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Modeling Coast Redwood Variable Retention Management RegimesAuthor(s): John-Pascal Berrill; Kevin O'Hara
Source: In: Standiford, Richard B.; Giusti, Gregory A.; Valachovic, Yana; Zielinski, William J.; Furniss, Michael J., technical editors. 2007. Proceedings of the redwood region forest science symposium: What does the future hold? Gen. Tech. Rep. PSW-GTR-194. Albany, CA: Pacific Southwest Research Station, Forest Service, U.S. Department of Agriculture; p. 261-270
Publication Series: General Technical Report (GTR)
Station: Pacific Southwest Research Station
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DescriptionVariable retention is a flexible silvicultural system that provides forest managers with an alternative to clearcutting. While much of the standing volume is removed in one harvesting operation, residual stems are retained to provide structural complexity and wildlife habitat functions, or to accrue volume before removal during subsequent stand entries. The residual overstory trees and the new understory cohort will have different growth rates, and should therefore be modeled as distinct stand components. We used the redwood MASAM (multiaged stocking assessment model) to predict the growth of overstory and understory cohorts within pure coast redwood (Sequoia sempervirens) stands managed under dispersed variable retention management regimes. A range of overstory densities were simulated, and compared with an even-aged stand in terms of stand growth, and the growth and yield of each stand component. Results showed that overstory density had a minor influence on stand volume production, and a major influence on volume increment within overstory and understory cohorts. As overstory density increased, less growing space was available to the understory cohort. Too few data were available to model a combination of redwood and Douglas-fir. The redwood MASAM does not consider the spatial arrangement of stems, preventing comparison of aggregated and dispersed variable retention.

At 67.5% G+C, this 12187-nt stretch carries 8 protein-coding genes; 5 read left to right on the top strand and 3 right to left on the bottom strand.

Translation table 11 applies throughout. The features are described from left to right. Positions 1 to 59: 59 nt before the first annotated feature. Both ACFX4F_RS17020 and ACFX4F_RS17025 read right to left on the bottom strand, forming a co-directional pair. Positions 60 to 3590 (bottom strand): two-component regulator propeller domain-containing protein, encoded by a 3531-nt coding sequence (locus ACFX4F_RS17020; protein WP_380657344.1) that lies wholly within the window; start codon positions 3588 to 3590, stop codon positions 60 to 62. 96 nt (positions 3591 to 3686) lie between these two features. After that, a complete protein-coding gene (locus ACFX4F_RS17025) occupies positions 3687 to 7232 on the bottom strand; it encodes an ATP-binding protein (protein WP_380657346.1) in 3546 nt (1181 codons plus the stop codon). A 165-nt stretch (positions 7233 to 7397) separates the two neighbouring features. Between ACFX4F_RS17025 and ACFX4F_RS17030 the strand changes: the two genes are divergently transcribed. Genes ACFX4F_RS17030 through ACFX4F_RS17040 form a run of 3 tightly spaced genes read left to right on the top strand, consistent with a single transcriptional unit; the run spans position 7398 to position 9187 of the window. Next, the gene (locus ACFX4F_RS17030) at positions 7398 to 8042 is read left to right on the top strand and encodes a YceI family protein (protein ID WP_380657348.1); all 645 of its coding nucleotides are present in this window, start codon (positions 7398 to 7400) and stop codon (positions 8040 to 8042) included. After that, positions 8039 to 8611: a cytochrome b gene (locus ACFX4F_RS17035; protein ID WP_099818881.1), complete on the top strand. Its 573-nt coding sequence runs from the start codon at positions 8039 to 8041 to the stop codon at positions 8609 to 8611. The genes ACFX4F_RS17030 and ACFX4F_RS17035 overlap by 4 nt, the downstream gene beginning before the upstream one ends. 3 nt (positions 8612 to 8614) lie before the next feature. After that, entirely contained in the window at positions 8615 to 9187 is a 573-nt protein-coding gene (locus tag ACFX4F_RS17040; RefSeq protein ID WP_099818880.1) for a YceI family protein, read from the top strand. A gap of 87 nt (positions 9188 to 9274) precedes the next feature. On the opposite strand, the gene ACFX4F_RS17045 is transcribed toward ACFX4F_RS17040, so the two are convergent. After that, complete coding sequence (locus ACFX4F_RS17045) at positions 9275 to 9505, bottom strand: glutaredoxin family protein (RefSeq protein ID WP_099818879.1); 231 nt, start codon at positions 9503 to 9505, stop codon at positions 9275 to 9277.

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CitationBerrill, John-Pascal; O''Hara, Kevin. 2007. Modeling Coast Redwood Variable Retention Management Regimes. In: Standiford, Richard B.; Giusti, Gregory A.; Valachovic, Yana; Zielinski, William J.; Furniss, Michael J., technical editors. 2007. Proceedings of the redwood region forest science symposium: What does the future hold? Gen. Tech. Rep. PSW-GTR-194. Albany, CA: Pacific Southwest Research Station, Forest Service, U.S. Department of Agriculture; p. 261-270
Keywordscoast redwood, growth and yield, leaf area, variable retention
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